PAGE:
So I wrote about how we taught B to stand, in the arena, first facing the barn but waiting; next facing somewhat away from the barn and waiting; and lastly facing totally away from the barn, and waiting. We would often would get off in the ring, stand there, do some in hand work, and then take a walk. Anything to break his response patterns. This was so hard for him. He would first shake his head, then stamp, then it would escalate in to a spin or two or a zipping backwards or what have you. We didn’t particularly punish, we just went back to Point A. And waited. He had to stay absolutely in place. He could not take one step out of where we put him. If he did, he was put back. It took a long time, but he got it. I liked the Myler combination bit for these months; it gave us some control if we needed it, but it was so mild when we didn’t. I think the loose ring aspect is good for horses who have been ridden badly, and the little bit of nose pressure if needed helps take away the defensiveness of a wrecked mouth. Bryan, like many OTTBs I have had, had a very low palate and sharp bars. I think the shape of the Myler, with its little protective roller thing in the middle, is much more comfortable for a mouth like that. Regular snaffles can really poke the soft palate; I never use them any more.
We used the same approach to leading and the gates. On the ground I used a chain over his nose. He was so blank, I really felt that he needed to feel *something*, even if it was discomfort, at first. I would not do this with every horse, but with B, it seemed worth it and frankly the only way. I also *always* carried a stick when I worked with him, regardless, every single time. I used it to mark his limit in front, to move him over in the haunch, to back him up, or to hit him in the cannons if he struck. I wrote before that B was never aggressive per se, but he would get so frustrated when his panic and drag you routines were disrupted that sometimes he would strike. I never ‘punished’ him. It was strike for strike, with a ‘no!’ or a ‘quit!’ and a smack on the cannon bone.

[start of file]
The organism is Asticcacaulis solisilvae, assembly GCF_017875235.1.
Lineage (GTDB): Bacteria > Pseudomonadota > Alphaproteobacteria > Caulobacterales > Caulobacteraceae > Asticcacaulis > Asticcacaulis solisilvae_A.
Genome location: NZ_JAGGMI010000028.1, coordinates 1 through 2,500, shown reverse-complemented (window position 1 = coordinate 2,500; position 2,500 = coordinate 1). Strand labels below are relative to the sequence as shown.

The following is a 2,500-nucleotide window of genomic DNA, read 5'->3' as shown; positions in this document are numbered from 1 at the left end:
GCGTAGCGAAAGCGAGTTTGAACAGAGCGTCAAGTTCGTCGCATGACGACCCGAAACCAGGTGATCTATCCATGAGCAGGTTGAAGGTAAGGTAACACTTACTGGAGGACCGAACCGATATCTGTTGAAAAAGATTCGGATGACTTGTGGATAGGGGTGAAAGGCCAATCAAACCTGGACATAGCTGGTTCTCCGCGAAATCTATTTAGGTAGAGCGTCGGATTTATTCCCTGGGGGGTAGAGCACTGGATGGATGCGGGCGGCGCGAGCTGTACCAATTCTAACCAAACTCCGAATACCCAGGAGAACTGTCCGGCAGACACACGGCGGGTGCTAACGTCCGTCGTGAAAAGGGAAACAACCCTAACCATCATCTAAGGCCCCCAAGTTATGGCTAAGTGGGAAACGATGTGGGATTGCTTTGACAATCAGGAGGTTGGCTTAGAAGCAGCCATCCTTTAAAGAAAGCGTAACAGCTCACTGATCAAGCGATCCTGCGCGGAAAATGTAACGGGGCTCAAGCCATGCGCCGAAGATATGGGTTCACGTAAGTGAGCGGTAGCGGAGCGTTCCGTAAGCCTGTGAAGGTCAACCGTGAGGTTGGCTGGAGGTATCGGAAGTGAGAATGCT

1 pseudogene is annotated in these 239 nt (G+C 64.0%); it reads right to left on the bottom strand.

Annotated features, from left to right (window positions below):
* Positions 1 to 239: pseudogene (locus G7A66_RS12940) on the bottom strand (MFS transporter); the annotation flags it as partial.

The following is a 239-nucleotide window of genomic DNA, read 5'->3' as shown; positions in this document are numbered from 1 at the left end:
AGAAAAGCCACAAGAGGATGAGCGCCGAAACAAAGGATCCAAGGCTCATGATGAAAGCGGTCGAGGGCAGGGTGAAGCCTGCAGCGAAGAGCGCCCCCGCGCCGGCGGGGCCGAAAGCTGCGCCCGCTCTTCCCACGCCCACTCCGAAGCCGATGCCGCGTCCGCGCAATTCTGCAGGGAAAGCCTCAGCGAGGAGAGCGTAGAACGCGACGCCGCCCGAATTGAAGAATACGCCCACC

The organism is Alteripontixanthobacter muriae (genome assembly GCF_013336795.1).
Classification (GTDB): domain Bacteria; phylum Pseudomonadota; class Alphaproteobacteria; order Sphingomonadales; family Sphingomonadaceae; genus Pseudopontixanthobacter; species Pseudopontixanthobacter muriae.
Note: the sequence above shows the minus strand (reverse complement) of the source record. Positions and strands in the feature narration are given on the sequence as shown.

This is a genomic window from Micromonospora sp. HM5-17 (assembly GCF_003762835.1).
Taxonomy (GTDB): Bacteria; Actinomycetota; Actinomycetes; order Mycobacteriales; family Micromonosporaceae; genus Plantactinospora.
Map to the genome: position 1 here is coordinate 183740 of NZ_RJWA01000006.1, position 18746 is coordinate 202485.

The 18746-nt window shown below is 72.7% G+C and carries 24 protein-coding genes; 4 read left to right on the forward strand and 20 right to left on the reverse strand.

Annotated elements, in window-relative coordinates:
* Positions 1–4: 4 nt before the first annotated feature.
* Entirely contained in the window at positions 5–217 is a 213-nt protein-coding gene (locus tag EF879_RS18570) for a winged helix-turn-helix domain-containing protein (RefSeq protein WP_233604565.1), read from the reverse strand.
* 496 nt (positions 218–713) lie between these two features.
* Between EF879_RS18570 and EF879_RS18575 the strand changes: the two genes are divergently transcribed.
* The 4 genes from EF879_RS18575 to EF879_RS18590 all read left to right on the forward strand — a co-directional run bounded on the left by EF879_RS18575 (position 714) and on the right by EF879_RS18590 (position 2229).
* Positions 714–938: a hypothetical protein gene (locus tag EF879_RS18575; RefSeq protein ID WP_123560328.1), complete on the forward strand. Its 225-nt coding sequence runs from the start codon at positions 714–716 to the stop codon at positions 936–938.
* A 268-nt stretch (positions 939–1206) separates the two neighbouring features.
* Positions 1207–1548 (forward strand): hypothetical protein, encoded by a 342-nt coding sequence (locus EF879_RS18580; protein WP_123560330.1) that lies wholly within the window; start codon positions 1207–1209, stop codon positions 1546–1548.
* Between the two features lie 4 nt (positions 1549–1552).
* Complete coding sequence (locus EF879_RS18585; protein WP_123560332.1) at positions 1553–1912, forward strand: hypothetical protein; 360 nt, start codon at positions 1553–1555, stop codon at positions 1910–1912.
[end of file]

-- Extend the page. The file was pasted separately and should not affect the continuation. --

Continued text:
Our walks might look like this.
Bryan, as we would leave the barn aisle,
would start prancing and speeding up. My first response would be to immediately
go to turn on the forehand in hand. Switch lead to left hand, carry left hand a
little high so he isn’t just circling me; tap with stick on haunch or inside
leg cannon bone since I was after the step under. He had to *step under*, and cross step with his
front end. Not just circling. I would
also stick my finger in the corner of his mouth so he would have to chew. This
is good for lost horses on every level; physiologically, there is a relaxation
response involved (Drs Clayton and Heuschmann have chronicled this and Richard
Maxwell explains it well also) and as a strengthening exercise is it
wonderfully effective. I just considered it spontaneous in hand work. We would
go first to the left, and then to the right, and we would finish in the
opposite direction in which we started, and then back up. Then we would go to
the original direction and try again. If he became agitated or sped up or tried
to step past me, we would repeat. I did not care how long it would take me or
how dumb I might have looked or what any one at the barn thought about it.
Well, I lie. I did feel self conscious and I did know that I was sometimes
making a spectacle of myself. But I blushed and carried on.
All of this helped. It helped a lot. But I think that exterior things can only have so much value, and that while you have to work on the behaviour for sure, you also have to dig, and keep digging, for the causes of the distress that is behind the behaviour. A frantic horse is a horse in pain. Just because you don’t see it, can’t find it, or don’ believe it, doesn’t mean its not there. It could be foot pain, ulcers, neck pain, a head ache, back pain, anything. So while we worked on B’s behaviour, we kept working on his body.